This information is derived from the State Department's Investment Climate Statement.
The U.S. Department of State Investment Climate Statements provide information on the business climates of more than 170 economies and are prepared by economic officers stationed in embassies and posts around the world. They analyze a variety of economies that are or could be markets for U.S. businesses.
Topics include Openness to Investment, Legal and Regulatory systems, Dispute Resolution, Intellectual Property Rights, Transparency, Performance Requirements, State-Owned Enterprises, Responsible Business Conduct, and Corruption.
These statements highlight persistent barriers to further U.S. investment. Addressing these barriers would expand high-quality, private sector-led investment in infrastructure, further women’s economic empowerment, and facilitate a healthy business environment for the digital economy.
Kazakhstan has made significant progress towards creating a market economy since gaining its independence from the Soviet Union in 1991. It has attracted significant foreign investment to develop its abundant mineral, petroleum, and natural gas resources. As of October 2021, the stock of foreign direct investment (FDI) totaled $170 billion, including $40.4 billion from the U.S., according to official central bank statistics. Publicly available information indicates that U.S. investments in the hydrocarbons sector alone far exceed this official statistic.
While Kazakhstan’s vast hydrocarbon and mineral reserves remain the backbone of the economy, the government continues to make incremental progress toward diversification into other sectors. The COVID-19 pandemic gave impetus to efforts by the Government of Kazakhstan (GOK) to remove bureaucratic barriers to trade and investment. The GOK maintains an active dialogue with foreign investors through the President’s Foreign Investors Council and the Prime Minister’s Council for Improvement of the Investment Climate. Kazakhstan is a member of the World Trade Organization (WTO) and the Eurasian Economic Union (EAEU).
Widespread civil unrest in January raised concerns about the country’s political and economic stability. President Tokayev has since assured foreign investors that the GOK will ensure a stable investment climate and meet its commitments to investors. He also pledged to reduce the outsized role of monopolies and oligopolies in the economy. President Tokayev announced political and economic reforms in March that may bring positive changes to the country’s investment climate by increasing privatization and combatting corruption.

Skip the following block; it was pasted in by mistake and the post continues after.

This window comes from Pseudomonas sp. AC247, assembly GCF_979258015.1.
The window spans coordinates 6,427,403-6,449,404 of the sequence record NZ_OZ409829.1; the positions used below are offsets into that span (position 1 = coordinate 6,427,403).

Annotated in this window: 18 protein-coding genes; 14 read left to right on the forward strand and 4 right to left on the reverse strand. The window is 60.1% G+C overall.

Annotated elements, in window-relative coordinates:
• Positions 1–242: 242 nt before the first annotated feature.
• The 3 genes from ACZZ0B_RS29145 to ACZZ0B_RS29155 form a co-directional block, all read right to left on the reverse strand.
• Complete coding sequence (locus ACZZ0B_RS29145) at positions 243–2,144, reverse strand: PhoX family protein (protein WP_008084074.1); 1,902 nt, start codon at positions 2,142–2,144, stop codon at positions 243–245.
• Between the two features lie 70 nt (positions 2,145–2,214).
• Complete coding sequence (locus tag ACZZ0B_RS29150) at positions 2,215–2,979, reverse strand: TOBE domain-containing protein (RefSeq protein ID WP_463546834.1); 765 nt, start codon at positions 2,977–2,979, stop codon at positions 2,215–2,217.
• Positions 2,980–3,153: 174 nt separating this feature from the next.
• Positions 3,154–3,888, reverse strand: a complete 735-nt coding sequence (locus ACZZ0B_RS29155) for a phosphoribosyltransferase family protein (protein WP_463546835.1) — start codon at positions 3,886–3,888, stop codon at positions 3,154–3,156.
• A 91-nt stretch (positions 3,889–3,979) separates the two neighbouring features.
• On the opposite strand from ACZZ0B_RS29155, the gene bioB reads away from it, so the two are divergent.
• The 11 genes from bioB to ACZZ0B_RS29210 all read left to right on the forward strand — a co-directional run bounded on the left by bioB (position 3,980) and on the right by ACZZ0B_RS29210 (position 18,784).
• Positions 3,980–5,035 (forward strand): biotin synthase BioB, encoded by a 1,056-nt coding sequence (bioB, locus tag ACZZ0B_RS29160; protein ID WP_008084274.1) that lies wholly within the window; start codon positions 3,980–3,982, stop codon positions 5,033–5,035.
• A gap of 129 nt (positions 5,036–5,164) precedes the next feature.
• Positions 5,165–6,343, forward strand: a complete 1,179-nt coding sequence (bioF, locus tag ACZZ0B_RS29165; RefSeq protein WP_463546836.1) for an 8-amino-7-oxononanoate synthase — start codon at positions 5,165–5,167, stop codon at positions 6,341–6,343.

Given Kazakhstan’s long border and extensive economic ties with Russia, Russian aggression against Ukraine and ensuing sanctions against Russia affect Kazakhstan’s investment climate. Some investors will likely be deterred from investing in Kazakhstan, while others may find Kazakhstan an attractive alternative to doing business in Russia. The GOK has expressed a commitment to complying with the western sanctions against Russia and has invited western investors to relocate from Russia to Kazakhstan.
Despite President Tokayev’s assurances, concerns remain that some of the underlying economic causes of the January unrest remain unaddressed and sanctions on Russia may exacerbate existing structural weaknesses to cause high inflation, currency devaluation, and logistical impediments to imports and exports. Despite institutional and legal reforms, corruption, excessive bureaucracy, arbitrary law enforcement, and limited access to a skilled workforce in certain regions continue to present challenges. The government’s tendency to increase its regulatory role in relations with investors, to favor an import-substitution policy, to limit the use of foreign labor, and to intervene in companies’ operations continues to concern foreign investors. Foreign firms cite the need for better rule of law, deeper investment in human capital, improved transport and logistics infrastructure, a more open and flexible trade policy, a more favorable work-permit regime, and a more customer-friendly and consistent tax administration.
To access the ICS, visit the U.S. Department of State Investment Climate Statement website.